Interest in deploying open-source clouds is rising--survey
Nearly three-quarters of open-source users are considering production deployments of the OpenStack cloud platform, a survey says.
As interest in open-source cloud computing continues to grow, a new--albeit self-interested--survey shows that users are looking to move from experiments to production deployments.
Today, systems management software provider Zenoss released the results of what they've titled the "OpenStack Adoption Survey". (OpenStack is an open-source cloud operating system.) The data was culled from 772 surveys filled out at the recent OpenStack Conference in Boston and the Zenoss open source management community.
OpenStack, which came on the scene in July of 2010 out of Rackspace, is software that delivers a massively scalable cloud operating system for both public and private clouds. The website notes, "OpenStack is a community and a project as well as a stack of open source software to help organizations run clouds for virtual computing or storage."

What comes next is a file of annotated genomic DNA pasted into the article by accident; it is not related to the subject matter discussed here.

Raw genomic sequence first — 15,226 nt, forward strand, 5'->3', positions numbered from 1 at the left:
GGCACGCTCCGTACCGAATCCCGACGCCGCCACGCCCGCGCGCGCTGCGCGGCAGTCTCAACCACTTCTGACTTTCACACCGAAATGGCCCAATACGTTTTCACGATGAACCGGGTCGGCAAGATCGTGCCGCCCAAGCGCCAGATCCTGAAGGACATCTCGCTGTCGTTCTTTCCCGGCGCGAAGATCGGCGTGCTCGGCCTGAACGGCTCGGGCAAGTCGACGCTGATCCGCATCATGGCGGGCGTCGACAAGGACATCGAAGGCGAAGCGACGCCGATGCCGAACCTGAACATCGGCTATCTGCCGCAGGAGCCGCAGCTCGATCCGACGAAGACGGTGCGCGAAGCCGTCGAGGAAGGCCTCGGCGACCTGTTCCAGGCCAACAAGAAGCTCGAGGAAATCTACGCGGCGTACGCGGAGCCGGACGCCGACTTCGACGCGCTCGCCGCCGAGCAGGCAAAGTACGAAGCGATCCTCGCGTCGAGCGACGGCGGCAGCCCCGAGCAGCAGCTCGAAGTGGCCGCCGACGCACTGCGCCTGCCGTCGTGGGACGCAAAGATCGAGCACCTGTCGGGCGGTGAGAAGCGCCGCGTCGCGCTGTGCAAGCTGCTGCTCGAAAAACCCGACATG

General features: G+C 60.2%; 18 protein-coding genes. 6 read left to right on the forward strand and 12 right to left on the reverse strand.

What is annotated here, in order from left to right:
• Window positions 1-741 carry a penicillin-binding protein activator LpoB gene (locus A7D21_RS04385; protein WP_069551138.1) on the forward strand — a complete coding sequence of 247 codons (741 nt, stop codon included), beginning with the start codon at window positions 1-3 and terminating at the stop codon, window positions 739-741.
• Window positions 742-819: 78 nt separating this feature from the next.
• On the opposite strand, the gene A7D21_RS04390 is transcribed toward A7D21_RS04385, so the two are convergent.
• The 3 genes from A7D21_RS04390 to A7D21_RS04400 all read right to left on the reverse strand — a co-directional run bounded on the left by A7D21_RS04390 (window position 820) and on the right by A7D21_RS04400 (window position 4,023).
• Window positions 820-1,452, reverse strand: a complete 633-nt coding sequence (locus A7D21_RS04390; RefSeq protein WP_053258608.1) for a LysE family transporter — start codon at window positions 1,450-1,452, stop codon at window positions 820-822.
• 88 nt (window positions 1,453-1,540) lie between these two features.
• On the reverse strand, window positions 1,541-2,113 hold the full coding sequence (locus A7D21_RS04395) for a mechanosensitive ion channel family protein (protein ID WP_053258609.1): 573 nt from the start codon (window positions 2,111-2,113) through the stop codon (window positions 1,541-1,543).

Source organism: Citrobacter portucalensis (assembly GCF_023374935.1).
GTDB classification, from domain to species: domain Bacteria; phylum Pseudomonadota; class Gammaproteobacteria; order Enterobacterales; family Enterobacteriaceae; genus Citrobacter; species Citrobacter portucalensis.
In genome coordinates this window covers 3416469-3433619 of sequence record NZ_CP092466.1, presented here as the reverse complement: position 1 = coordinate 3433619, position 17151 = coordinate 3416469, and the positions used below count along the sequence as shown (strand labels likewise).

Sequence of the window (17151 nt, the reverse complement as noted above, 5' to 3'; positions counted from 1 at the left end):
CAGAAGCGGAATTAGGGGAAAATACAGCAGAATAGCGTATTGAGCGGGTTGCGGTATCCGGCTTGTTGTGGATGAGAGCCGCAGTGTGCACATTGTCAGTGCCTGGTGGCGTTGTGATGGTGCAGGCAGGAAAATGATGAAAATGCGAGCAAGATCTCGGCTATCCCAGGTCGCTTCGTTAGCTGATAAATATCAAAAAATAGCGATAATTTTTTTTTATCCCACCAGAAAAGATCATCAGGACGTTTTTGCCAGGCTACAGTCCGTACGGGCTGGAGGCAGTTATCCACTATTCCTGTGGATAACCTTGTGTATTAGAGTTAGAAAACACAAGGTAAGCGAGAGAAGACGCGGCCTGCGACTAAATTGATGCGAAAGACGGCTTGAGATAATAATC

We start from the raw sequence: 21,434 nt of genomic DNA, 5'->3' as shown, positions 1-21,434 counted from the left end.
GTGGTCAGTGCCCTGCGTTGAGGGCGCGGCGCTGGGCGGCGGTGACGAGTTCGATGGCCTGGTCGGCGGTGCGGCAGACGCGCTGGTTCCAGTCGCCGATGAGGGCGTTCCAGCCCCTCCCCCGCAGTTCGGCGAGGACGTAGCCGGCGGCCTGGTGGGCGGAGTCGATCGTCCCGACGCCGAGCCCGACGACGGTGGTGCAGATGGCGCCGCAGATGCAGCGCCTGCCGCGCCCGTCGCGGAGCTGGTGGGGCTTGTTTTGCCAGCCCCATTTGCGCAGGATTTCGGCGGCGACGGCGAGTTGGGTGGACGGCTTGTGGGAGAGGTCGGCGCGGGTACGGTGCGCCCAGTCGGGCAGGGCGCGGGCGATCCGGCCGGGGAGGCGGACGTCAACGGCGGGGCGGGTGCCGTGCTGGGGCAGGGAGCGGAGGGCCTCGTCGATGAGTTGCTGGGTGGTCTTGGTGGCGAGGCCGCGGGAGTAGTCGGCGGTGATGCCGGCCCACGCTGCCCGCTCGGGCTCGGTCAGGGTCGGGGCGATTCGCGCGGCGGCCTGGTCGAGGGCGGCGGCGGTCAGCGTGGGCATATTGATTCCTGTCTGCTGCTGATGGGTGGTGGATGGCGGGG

The most telling result of the survey was that 73 percent are considering and OpenStack deployment with 40 percent of that group planning to be operational with 12 months. What is the allure? Not surprisingly, cost and avoiding vendor lock-in were the top two reasons, garnering 47 percent and 46 percent of the votes respectively.
The survey asked what specific components of OpenStack are most interesting. Forty-four percent of respondants cited object storage (which goes by the code name Swift) as the top draw, closely followed by compute (called Nova) at 43 percent. Network Connectivity (via Quantum) and Dashboard both tied at 40 percent.
Consistent with other cloud-related surveys, 63 percent of "OpenStack Adoption Survey" respondents cited performance and availability as their biggest cloud concerns.
What's not clear, of course, is whether these survey results will translate into traction for OpenStack over the next 12 months. Personally, I think we'll see a lot of OpenStack deployments, but it's still not clear how big or mission-critical they will be.